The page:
Magazine article Science News

Drugs Target RNA to Kill Tumors ... and Block HIV

Magazine article Science News

Drugs Target RNA to Kill Tumors ... and Block HIV

Article excerpt

Most antitumor drugs destroy their targets by attacking cancer cells' DNA, aiming to kill off the malignancy by disrupting the fast-growing cells' reproductive machinery.

That's a perfectly reasonable strategy, says Sidney M. Hecht, a chemist at the University of Virginia in Charlottesville. But it has one serious drawback: It's not very selective.

Antitumor drugs tend to kill off all growing cells in one fell swoop. While doing the most damage to those proliferating most quickly--tumor cells--they also harm many healthy cells.

An alternative approach, Hecht says, involves targeting RNA. A molecule critical to cellular replication, RNA should prove easier to target selectively. But until recently, scientists have lacked the structural information on RNA that they need to cook up such compounds.

Now, Hecht and University of Virginia chemist Angela Snow report that bleomycin, an antitumor agent known to break up DNA, also chops up RNA in at least one type of bacteria.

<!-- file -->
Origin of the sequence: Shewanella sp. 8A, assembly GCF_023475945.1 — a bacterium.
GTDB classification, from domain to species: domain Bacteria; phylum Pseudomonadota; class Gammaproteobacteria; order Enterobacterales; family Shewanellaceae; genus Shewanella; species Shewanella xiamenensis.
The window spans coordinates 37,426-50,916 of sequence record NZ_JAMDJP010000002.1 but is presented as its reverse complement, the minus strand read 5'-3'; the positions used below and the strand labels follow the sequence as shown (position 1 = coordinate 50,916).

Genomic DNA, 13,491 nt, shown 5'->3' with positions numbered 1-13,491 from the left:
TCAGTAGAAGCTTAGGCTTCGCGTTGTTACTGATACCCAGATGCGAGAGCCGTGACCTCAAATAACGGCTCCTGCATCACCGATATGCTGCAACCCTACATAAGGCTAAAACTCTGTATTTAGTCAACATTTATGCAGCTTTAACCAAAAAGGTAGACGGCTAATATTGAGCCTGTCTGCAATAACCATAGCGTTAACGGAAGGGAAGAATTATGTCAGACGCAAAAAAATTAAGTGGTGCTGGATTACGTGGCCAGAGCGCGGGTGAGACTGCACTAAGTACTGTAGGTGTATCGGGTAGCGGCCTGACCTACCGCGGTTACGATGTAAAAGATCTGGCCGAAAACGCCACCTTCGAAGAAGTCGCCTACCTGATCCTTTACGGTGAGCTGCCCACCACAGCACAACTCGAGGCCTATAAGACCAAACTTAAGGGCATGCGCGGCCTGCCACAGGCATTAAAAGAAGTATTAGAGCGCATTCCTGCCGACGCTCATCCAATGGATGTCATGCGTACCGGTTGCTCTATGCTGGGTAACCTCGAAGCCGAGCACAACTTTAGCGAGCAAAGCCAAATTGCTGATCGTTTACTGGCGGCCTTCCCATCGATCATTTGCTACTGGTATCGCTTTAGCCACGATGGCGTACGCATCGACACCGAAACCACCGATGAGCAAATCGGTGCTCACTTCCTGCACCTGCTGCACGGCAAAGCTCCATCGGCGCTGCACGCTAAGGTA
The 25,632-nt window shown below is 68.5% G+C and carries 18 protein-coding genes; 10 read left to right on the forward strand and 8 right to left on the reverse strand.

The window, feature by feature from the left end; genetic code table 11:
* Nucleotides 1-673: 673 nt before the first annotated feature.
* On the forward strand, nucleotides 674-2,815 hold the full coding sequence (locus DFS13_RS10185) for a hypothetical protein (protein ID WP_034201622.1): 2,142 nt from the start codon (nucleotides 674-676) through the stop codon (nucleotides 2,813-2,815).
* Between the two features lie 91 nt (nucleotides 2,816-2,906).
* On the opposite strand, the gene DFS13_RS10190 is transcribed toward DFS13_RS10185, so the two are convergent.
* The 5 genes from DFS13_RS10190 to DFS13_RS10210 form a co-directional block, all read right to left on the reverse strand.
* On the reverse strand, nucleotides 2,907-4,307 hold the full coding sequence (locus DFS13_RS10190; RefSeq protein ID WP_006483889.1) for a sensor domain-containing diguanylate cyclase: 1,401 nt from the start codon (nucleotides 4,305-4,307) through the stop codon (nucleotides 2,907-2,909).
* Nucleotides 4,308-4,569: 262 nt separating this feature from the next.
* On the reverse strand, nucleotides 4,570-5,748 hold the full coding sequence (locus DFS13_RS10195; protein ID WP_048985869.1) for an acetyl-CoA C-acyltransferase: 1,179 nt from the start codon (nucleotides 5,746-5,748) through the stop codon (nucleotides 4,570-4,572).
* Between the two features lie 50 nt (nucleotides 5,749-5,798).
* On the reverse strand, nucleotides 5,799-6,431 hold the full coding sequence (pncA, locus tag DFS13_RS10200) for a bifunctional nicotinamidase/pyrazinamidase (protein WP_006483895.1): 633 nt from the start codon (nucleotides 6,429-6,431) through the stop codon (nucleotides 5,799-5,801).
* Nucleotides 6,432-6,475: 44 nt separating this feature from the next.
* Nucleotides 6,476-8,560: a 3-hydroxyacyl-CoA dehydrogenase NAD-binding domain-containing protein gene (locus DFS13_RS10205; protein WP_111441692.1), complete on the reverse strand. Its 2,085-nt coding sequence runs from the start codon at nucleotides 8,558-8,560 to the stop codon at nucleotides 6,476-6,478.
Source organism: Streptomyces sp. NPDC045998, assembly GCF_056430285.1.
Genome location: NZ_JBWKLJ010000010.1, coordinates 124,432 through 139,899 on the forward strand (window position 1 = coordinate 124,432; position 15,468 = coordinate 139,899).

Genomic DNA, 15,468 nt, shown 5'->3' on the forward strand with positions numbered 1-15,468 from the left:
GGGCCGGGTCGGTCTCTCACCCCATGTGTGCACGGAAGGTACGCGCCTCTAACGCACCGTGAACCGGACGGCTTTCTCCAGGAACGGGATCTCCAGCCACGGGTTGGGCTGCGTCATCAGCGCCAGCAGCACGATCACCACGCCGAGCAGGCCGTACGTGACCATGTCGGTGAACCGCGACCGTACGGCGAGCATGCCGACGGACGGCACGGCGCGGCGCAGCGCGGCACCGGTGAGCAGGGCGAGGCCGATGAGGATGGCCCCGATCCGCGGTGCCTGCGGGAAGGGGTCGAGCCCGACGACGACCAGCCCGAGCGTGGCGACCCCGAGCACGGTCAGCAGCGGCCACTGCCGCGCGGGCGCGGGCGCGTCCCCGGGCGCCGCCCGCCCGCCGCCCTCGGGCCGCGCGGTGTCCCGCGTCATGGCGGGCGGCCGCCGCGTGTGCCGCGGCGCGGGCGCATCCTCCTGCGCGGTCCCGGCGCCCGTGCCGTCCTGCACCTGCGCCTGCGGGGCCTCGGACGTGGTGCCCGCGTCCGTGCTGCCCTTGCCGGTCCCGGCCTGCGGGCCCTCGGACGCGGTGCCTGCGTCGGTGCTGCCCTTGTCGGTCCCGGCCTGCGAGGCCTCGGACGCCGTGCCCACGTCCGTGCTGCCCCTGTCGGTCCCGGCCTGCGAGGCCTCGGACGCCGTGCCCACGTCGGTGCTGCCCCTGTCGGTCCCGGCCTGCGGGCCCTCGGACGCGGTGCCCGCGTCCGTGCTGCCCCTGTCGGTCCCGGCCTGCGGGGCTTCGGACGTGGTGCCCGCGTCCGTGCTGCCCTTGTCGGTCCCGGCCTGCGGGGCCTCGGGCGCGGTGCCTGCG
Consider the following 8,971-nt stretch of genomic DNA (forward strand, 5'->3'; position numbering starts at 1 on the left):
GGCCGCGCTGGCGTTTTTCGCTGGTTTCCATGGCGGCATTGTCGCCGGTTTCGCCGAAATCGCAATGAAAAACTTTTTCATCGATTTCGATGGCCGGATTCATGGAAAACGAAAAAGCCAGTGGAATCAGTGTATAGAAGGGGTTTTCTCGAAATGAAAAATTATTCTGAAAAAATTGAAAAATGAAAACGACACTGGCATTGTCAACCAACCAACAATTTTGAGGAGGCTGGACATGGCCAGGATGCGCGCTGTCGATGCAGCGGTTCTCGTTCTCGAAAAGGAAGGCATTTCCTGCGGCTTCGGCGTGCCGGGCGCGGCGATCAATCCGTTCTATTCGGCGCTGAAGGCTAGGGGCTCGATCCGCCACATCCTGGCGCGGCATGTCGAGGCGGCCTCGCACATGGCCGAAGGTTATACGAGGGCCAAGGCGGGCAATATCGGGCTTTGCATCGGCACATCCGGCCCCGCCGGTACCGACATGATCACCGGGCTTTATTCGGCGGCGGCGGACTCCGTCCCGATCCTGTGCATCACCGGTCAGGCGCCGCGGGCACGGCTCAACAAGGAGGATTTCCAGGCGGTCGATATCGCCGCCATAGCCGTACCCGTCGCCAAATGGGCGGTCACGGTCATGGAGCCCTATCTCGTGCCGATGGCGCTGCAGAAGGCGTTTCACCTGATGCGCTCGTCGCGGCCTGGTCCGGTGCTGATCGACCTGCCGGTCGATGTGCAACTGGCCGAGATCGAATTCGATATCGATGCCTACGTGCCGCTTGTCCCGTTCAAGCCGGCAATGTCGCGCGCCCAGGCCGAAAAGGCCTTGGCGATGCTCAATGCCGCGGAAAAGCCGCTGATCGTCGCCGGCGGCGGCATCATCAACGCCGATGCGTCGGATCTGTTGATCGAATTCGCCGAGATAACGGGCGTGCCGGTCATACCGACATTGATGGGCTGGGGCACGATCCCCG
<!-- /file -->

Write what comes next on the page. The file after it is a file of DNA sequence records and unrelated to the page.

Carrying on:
"This is good news," Hecht says, because the finding indicates the existence of a previously unidentified mechanism for damaging RNA--a mechanism that chemists can perhaps exploit through carefully designed molecules.

A naturally occurring compound produced by bacteria, bleomycin effectively kills several soft-tissue cancers, such as tumors of the skin, lung, and ovaries. Physicians also use the drug to treat Hodgkin's disease, a lymph cancer.

The new finding that bleomycin can split up RNA inside live bacteria means that carefully crafted anticancer agents may someday strike vulnerable spots in tumor cell growth without damaging healthy tissue. …

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